Like others who work in education, I was eager to see who President-elect Obama would select for his Education Secretary, and what that individual would represent. Obama’s selection of Chicago school superintendent Arne Duncan was announced yesterday.

I am heartened by the fact that Duncan represents a both-and approach to school reform, recognizing that both teacher improvement and social support for children outside of school will play a critical role in taking the US education system to a new level of excellence (we can hope, right?).

But I’m left with an important question: Will we see federal leadership for curricular reform? Peggy McIntosh recently pointed out to me that the central structure of the American education system (math, science, English, social studies, etc.) has remained unchanged since the 18th century. To be sure, approaches to these subjects are updated and the curriculum has certainly changed over time. Yet I’m also convinced from experience that the more things change the more they stay the same, and that the status quo reinforces traditional gender stereotypes (along with stereotypes about race and class).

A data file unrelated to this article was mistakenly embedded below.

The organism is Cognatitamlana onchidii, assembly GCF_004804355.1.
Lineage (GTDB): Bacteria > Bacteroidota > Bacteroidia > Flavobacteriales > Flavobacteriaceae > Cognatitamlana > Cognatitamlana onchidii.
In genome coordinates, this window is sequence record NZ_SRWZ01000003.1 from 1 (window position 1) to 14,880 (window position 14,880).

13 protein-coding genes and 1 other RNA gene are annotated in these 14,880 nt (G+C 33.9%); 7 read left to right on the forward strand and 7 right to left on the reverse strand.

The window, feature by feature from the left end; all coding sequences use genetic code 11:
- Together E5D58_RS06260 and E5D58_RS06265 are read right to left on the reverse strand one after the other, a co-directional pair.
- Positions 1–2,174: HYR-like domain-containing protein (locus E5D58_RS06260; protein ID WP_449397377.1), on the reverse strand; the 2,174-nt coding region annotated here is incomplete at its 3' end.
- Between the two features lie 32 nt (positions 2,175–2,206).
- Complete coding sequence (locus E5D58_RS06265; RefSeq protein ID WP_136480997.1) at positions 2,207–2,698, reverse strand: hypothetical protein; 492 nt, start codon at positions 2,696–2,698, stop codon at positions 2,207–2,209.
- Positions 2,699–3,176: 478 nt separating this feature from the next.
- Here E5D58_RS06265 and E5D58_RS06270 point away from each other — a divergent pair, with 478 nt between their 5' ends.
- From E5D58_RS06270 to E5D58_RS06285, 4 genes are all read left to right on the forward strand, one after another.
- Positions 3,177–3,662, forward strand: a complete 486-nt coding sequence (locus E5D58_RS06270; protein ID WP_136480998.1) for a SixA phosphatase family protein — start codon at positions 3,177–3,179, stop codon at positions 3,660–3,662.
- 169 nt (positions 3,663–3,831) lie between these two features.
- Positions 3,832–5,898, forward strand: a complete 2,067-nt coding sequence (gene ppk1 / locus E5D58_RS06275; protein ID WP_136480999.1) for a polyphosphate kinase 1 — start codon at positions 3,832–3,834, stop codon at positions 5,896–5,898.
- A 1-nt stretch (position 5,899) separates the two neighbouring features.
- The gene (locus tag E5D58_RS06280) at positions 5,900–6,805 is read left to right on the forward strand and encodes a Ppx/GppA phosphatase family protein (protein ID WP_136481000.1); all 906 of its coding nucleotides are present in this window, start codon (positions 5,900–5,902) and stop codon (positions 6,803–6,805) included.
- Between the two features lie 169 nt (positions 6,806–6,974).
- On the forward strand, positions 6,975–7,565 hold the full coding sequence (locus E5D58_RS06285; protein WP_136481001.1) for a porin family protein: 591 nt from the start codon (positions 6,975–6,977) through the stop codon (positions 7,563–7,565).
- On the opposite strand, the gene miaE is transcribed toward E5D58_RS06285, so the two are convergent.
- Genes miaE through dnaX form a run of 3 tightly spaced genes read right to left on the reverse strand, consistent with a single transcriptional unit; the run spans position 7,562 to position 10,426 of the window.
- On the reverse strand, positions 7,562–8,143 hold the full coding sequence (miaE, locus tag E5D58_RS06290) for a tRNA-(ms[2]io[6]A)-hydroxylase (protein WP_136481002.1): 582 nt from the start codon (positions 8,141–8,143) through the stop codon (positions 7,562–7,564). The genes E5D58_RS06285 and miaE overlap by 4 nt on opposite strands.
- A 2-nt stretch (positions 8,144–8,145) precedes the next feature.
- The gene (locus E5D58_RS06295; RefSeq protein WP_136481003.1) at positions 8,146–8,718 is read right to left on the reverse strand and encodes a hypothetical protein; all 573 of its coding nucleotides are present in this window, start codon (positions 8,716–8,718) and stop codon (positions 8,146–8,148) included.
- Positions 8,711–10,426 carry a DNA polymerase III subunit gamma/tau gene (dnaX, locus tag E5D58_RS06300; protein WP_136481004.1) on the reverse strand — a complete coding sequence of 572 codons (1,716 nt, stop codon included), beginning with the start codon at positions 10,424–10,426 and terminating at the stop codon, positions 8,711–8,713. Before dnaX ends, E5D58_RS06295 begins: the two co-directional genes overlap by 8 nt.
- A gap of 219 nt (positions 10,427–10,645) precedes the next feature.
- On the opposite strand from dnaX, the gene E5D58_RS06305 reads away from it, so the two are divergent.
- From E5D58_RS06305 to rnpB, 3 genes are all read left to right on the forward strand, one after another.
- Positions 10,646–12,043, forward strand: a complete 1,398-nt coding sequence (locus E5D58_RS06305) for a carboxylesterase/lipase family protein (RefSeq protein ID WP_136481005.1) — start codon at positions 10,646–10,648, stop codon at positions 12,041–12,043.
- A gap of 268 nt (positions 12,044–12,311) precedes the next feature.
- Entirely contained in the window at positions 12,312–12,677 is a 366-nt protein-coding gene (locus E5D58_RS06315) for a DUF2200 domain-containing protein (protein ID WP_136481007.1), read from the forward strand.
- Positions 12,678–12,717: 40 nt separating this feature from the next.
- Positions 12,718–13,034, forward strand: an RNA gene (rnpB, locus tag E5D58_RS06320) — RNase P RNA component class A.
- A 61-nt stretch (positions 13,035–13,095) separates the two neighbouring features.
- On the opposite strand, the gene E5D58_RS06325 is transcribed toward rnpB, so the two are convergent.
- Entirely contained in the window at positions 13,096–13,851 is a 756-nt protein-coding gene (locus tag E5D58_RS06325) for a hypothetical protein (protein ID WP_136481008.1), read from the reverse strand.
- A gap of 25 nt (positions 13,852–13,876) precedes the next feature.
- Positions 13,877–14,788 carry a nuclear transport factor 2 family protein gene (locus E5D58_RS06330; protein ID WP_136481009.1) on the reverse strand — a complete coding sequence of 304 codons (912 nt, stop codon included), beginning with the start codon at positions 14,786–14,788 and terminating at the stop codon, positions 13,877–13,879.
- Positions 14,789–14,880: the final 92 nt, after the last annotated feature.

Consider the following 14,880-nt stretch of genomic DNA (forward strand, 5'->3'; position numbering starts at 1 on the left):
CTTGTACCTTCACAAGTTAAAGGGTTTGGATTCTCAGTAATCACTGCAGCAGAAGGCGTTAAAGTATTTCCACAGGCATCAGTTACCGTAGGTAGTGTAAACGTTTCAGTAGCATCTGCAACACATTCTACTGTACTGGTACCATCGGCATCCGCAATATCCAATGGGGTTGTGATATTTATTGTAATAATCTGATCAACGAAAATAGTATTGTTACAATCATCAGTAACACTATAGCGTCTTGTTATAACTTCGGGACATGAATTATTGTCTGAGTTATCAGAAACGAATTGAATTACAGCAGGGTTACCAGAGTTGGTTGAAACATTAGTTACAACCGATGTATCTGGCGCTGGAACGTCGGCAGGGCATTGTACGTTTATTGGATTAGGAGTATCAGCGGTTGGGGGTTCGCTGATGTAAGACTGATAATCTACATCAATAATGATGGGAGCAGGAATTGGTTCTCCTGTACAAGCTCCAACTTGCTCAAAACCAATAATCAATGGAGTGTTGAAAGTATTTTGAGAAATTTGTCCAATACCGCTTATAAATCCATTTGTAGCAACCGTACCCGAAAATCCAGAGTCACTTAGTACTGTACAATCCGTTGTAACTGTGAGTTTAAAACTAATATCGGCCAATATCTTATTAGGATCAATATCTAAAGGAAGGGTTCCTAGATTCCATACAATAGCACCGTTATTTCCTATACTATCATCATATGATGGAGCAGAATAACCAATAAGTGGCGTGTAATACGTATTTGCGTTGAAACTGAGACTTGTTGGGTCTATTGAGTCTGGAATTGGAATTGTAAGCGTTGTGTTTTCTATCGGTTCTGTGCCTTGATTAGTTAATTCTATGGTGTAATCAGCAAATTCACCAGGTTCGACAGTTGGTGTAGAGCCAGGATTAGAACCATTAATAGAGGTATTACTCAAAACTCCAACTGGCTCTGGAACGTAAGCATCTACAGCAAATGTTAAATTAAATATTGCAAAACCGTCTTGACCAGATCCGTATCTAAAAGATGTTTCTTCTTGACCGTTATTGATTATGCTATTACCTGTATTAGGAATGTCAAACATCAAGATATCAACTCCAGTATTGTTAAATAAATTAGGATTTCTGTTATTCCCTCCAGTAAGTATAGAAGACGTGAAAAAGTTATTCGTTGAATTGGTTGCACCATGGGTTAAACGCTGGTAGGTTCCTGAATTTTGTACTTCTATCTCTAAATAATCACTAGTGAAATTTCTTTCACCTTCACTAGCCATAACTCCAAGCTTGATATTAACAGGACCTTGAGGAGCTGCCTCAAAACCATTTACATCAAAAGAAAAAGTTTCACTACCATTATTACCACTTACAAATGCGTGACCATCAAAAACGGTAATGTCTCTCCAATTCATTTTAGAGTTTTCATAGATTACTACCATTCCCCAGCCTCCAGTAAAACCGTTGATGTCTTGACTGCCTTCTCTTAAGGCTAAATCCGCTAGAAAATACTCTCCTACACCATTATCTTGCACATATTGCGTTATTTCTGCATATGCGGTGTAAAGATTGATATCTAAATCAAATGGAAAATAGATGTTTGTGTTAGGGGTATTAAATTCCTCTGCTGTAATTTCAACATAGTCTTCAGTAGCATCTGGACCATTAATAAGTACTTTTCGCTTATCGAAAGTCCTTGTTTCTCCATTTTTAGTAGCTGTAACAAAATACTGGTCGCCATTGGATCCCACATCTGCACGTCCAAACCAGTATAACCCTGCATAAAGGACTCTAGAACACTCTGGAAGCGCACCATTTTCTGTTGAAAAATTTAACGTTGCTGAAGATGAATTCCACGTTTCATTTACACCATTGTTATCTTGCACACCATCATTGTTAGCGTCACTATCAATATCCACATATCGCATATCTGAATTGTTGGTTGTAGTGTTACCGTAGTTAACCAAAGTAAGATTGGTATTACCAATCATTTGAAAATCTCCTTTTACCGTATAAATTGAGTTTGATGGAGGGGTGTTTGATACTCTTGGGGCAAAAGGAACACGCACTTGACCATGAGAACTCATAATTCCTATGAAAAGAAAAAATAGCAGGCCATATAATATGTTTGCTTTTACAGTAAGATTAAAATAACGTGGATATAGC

For example, I noticed that my daughter’s kindergarten teacher had divided the girls’ and boys’ workbooks by color-coded baskets (red=girls, blue=boys: hm, at least it wasn’t pink!). I notice when I pick my daughter up from her after-school program that the room is frequently segregated by gender and toys (girls playing with dolls while boys play with Legos).

No doubt you’ve noticed that my examples point to classroom arrangements rather than classroom content, and you might think I’m being too nit-picky. After all, they’re just colored baskets, right? No way! I’m convinced that the classroom arrangements and curricular content reinforce each other (see my previous post where I mention a sex-stereotyping book series that my daughter discovered thanks to her first-grade teacher). It may be red baskets now, but when women still have to fight for equal pay for equal work (among other things), I want to be sure I’ve done my part to make a difference.

When I mentioned my concerns about the color-coded baskets during a conference, my daughter’s kindergarten teacher was shocked to think that she might be perpetuating gender stereotyping. She gave me examples of ways she challenged the students’ gender stereotyping in the classroom (talking about her own love of math, “requiring” girls to play in the block corner). The next morning the baskets were changed, with the kids finding their workbooks based upon the first initial of their last name.
I’m sure that won’t be the last conversation I have with a teacher about gender inequality in the classroom, but I hope that we can expect national leadership and fresh thinking about what goes on in the classroom. Any word on whether Duncan is a feminist? And GWP readers, have you taken any steps to make your sons’ or daughters’ classrooms more feminist learning environments?

-Allison Kimmich